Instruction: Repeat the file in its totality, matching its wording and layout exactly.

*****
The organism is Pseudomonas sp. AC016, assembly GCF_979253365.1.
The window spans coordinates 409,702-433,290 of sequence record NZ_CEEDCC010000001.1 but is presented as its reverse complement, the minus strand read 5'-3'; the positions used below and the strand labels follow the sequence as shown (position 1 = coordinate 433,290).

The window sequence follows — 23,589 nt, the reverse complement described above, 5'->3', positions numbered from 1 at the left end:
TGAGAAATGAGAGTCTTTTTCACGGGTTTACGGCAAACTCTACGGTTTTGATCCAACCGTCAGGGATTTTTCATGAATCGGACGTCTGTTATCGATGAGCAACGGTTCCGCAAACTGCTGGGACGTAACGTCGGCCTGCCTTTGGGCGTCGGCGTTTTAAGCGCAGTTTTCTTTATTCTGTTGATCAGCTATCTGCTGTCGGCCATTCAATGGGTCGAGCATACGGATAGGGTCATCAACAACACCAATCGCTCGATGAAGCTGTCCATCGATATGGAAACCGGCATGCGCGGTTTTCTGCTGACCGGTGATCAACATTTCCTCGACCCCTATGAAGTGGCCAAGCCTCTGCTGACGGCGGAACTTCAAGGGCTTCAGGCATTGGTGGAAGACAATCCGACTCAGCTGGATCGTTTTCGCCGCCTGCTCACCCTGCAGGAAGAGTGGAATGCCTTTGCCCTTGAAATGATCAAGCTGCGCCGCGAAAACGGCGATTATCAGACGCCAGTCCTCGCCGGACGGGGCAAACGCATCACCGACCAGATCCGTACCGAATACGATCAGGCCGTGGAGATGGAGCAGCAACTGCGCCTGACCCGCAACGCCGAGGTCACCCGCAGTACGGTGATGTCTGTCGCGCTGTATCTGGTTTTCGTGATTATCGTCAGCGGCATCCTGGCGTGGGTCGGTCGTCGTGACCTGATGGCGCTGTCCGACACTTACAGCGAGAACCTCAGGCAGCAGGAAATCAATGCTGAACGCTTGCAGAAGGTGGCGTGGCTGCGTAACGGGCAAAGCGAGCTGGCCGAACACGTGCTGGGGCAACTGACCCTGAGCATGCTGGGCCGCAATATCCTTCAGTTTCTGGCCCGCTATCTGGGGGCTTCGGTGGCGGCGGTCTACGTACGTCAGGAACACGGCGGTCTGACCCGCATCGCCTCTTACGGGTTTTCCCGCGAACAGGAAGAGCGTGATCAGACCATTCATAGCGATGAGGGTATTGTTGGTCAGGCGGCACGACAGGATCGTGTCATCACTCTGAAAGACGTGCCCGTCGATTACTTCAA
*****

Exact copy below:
The organism is Pseudomonas sp. AC016, assembly GCF_979253365.1.
The window spans coordinates 409,702-433,290 of sequence record NZ_CEEDCC010000001.1 but is presented as its reverse complement, the minus strand read 5'-3'; the positions used below and the strand labels follow the sequence as shown (position 1 = coordinate 433,290).

The window sequence follows — 23,589 nt, the reverse complement described above, 5'->3', positions numbered from 1 at the left end:
TGAGAAATGAGAGTCTTTTTCACGGGTTTACGGCAAACTCTACGGTTTTGATCCAACCGTCAGGGATTTTTCATGAATCGGACGTCTGTTATCGATGAGCAACGGTTCCGCAAACTGCTGGGACGTAACGTCGGCCTGCCTTTGGGCGTCGGCGTTTTAAGCGCAGTTTTCTTTATTCTGTTGATCAGCTATCTGCTGTCGGCCATTCAATGGGTCGAGCATACGGATAGGGTCATCAACAACACCAATCGCTCGATGAAGCTGTCCATCGATATGGAAACCGGCATGCGCGGTTTTCTGCTGACCGGTGATCAACATTTCCTCGACCCCTATGAAGTGGCCAAGCCTCTGCTGACGGCGGAACTTCAAGGGCTTCAGGCATTGGTGGAAGACAATCCGACTCAGCTGGATCGTTTTCGCCGCCTGCTCACCCTGCAGGAAGAGTGGAATGCCTTTGCCCTTGAAATGATCAAGCTGCGCCGCGAAAACGGCGATTATCAGACGCCAGTCCTCGCCGGACGGGGCAAACGCATCACCGACCAGATCCGTACCGAATACGATCAGGCCGTGGAGATGGAGCAGCAACTGCGCCTGACCCGCAACGCCGAGGTCACCCGCAGTACGGTGATGTCTGTCGCGCTGTATCTGGTTTTCGTGATTATCGTCAGCGGCATCCTGGCGTGGGTCGGTCGTCGTGACCTGATGGCGCTGTCCGACACTTACAGCGAGAACCTCAGGCAGCAGGAAATCAATGCTGAACGCTTGCAGAAGGTGGCGTGGCTGCGTAACGGGCAAAGCGAGCTGGCCGAACACGTGCTGGGGCAACTGACCCTGAGCATGCTGGGCCGCAATATCCTTCAGTTTCTGGCCCGCTATCTGGGGGCTTCGGTGGCGGCGGTCTACGTACGTCAGGAACACGGCGGTCTGACCCGCATCGCCTCTTACGGGTTTTCCCGCGAACAGGAAGAGCGTGATCAGACCATTCATAGCGATGAGGGTATTGTTGGTCAGGCGGCACGACAGGATCGTGTCATCACTCTGAAAGACGTGCCCGTCGATTACTTCAA